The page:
This multicenter study presents prevalence data and associated risk factors of post-COVID-19 cough one year after hospital discharge in COVID-19 survivors. Individuals recovered from COVID-19 at three public hospitals in Madrid (Spain) were scheduled for a telephonic interview. They were systematically asked about the presence of respiratory symptoms, e.g., fatigue, dyspnea, chest pain, and cough after hospital discharge. Clinical and hospitalization data were collected from hospital records. Overall, 1,950 patients (47% women, mean age:61, SD:16 years) were assessed at 11.2 months (SD 0.5) after hospital discharge. Just 367 (18.8%) were completely free of any respiratory post-COVID -19 symptom. The prevalence of long-term cough, chest pain, dyspnea, and fatigue was 2.5%, 6.5%, 23.3%, and 61.2%, respectively. Clinical and hospitalization factors were not associated with long-term post-COVID-19 cough. In conclusion, the prevalence of post-COVID-19 cough one year after SARS-CoV-2 infection was 2.5% in subjects who had survived hospitalization for COVID-19. No clear risk factor associated to long-term post-COVID-19 cough was identified.


Subject(s)
COVID-19/complications , Cough/epidemiology , Cough/virology , Aged , Chest Pain/epidemiology , Chest Pain/virology , Dyspnea/epidemiology , Dyspnea/virology , Fatigue/epidemiology , Fatigue/virology , Female , Follow-Up Studies , Hospitalization , Humans , Male , Middle Aged , Prevalence , Risk Factors , SARS-CoV-2 , Spain/epidemiology , Time Factors
6.
PLoS One ; 16(4): e0249389, 2021.
Article in English | MEDLINE | ID: covidwho-1167113

ABSTRACT

OBJECTIVE: Emergency Department (ED) attendances with chest pain reduced during the COVID-19 lockdown. We performed a service evaluation project in NHS Lothian to explore how and why the COVID-19 pandemic and public health advice had affected chest pain presentations and help-seeking behaviour at an individual patient level using a qualitative interview approach. METHODS: We carried out 28 semi-structured telephone interviews with a convenience sample of patients who presented with chest pain during lockdown and in patients with known coronary heart disease under the outpatient care of a cardiologist in April and May 2020. Interviews were audio recorded and voice files listened to while making detailed notes. Salient themes and issues were documented as verbatim extracts. Interviews were analysed thematically. RESULTS: Patient interviews revealed three main themes. 1) pandemic help-seeking behaviour; describing how participants made the decision to seek professional healthcare assessment. 2) COVID-19 exposure concerns; describing how the subthemes of perceived vulnerability, wishing to protect others and adding pressure to the health service shaped their decision making for an episode of acute chest pain. 3) hospital experience; describing the difference between the imagined and actual experience in hospital. CONCLUSIONS: Qualitative interviews revealed how the pandemic shaped help-seeking practices, how patients interpreted their personal vulnerability to the virus, and described patient experience of attending hospital for assessment during this time. As patient numbers presenting to hospital appeared to mirror public health messaging, dynamic monitoring of this messaging should evaluate public response to healthcare campaigns to ensure the net impact on health, pandemic and non-pandemic related, is optimised.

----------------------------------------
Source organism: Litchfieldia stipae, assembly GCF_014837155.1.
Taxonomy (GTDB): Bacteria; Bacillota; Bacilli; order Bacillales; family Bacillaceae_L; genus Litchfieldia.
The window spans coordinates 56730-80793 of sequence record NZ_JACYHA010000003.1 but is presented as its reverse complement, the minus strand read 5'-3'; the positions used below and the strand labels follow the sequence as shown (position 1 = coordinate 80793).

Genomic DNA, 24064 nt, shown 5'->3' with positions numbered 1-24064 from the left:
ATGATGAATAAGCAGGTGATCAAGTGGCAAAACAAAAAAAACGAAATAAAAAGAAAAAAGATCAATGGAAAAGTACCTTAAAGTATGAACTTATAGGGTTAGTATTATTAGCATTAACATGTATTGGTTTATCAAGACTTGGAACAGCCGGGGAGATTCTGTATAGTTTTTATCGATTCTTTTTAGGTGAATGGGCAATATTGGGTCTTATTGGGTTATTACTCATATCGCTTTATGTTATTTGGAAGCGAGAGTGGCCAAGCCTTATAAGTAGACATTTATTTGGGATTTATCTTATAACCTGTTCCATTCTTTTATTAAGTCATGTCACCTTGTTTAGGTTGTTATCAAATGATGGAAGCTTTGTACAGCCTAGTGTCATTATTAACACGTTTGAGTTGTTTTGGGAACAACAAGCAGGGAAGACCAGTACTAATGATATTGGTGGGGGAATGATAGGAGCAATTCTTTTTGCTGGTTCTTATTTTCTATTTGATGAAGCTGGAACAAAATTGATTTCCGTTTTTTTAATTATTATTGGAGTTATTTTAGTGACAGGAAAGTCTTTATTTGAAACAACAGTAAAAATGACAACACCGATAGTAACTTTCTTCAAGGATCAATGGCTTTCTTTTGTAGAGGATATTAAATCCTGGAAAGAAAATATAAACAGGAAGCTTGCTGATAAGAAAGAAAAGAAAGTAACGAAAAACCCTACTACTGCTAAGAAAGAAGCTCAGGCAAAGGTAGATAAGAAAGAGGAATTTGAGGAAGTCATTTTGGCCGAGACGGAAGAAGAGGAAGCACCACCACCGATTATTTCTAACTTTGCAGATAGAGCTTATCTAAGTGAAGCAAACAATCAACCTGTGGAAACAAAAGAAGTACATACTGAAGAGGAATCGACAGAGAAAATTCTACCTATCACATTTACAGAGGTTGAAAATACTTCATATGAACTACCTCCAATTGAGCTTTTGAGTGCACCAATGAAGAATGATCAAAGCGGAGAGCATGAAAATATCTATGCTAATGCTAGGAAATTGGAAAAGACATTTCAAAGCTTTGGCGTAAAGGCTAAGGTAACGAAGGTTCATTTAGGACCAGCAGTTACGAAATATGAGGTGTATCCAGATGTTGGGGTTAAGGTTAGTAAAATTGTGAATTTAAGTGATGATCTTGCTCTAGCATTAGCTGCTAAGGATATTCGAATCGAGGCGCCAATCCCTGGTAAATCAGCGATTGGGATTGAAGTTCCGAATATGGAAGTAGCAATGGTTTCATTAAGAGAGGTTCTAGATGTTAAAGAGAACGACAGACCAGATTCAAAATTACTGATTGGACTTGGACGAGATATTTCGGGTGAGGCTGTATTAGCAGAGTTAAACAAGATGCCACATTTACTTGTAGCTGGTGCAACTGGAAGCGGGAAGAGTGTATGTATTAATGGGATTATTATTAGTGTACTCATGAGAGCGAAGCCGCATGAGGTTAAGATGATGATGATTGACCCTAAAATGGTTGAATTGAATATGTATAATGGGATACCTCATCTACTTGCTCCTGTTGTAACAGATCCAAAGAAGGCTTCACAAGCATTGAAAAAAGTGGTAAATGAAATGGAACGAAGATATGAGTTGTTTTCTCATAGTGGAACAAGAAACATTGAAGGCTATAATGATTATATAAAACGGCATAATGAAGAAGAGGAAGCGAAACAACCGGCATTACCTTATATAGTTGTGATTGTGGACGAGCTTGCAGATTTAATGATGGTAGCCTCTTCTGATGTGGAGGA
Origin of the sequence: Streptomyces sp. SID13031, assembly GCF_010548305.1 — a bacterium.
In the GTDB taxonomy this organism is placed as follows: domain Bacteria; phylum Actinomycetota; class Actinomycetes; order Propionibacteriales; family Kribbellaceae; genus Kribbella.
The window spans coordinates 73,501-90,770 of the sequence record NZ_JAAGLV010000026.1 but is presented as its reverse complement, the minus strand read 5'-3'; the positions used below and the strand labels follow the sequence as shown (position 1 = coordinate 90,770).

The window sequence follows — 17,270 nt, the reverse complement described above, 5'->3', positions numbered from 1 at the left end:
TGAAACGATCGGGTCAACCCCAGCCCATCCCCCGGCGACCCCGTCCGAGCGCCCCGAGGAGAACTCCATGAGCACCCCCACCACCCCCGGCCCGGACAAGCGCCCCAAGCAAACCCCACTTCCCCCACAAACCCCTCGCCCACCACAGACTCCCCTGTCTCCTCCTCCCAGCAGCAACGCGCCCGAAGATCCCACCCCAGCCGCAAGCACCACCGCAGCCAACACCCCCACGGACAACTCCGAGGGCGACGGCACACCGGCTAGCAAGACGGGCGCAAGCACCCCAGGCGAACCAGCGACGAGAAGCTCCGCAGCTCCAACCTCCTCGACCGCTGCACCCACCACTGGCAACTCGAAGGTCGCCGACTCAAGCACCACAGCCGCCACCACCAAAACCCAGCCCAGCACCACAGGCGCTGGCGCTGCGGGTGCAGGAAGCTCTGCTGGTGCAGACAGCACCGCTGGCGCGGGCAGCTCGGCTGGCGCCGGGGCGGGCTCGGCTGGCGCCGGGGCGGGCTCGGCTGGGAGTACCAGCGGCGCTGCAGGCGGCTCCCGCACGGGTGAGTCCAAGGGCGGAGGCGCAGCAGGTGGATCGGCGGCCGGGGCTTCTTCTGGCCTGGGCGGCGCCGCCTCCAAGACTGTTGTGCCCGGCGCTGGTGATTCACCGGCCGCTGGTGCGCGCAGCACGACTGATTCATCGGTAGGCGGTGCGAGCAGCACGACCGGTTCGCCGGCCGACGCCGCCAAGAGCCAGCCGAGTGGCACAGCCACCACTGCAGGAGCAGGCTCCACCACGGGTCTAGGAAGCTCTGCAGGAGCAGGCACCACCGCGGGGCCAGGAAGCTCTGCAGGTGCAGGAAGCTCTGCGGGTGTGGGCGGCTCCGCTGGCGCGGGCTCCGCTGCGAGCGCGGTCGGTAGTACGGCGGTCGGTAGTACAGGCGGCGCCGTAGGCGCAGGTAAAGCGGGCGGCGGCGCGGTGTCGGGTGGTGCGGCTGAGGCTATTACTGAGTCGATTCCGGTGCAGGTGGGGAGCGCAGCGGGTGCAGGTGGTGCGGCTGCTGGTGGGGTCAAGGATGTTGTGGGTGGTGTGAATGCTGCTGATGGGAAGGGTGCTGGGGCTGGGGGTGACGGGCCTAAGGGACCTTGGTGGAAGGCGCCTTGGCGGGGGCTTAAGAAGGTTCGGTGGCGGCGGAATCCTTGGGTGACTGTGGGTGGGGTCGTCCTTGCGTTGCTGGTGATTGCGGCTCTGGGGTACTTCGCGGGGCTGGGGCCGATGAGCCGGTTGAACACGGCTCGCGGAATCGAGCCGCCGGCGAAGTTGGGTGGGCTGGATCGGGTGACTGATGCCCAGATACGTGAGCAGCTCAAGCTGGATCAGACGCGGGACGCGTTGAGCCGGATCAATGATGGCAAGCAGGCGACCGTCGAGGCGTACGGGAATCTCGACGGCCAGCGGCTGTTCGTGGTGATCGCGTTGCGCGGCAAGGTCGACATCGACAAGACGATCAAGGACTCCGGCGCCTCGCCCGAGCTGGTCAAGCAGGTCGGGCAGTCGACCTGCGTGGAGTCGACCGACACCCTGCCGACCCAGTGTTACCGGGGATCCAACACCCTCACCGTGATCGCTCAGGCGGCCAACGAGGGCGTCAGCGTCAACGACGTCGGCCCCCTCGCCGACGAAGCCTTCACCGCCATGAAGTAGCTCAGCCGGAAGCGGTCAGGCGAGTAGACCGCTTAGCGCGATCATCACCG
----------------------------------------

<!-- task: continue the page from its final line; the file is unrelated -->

Subject(s)
COVID-19/epidemiology , Chest Pain/epidemiology , Help-Seeking Behavior , Pandemics , Adult , Aged , Aged, 80 and over , Emergency Service, Hospital , Female , Humans , Male , Middle Aged , Patient Acceptance of Health Care , Qualitative Research , Quarantine , Scotland , Surveys and Questionnaires
7.
Open Heart ; 8(1)2021 03.
Article in English | MEDLINE | ID: covidwho-1140343

ABSTRACT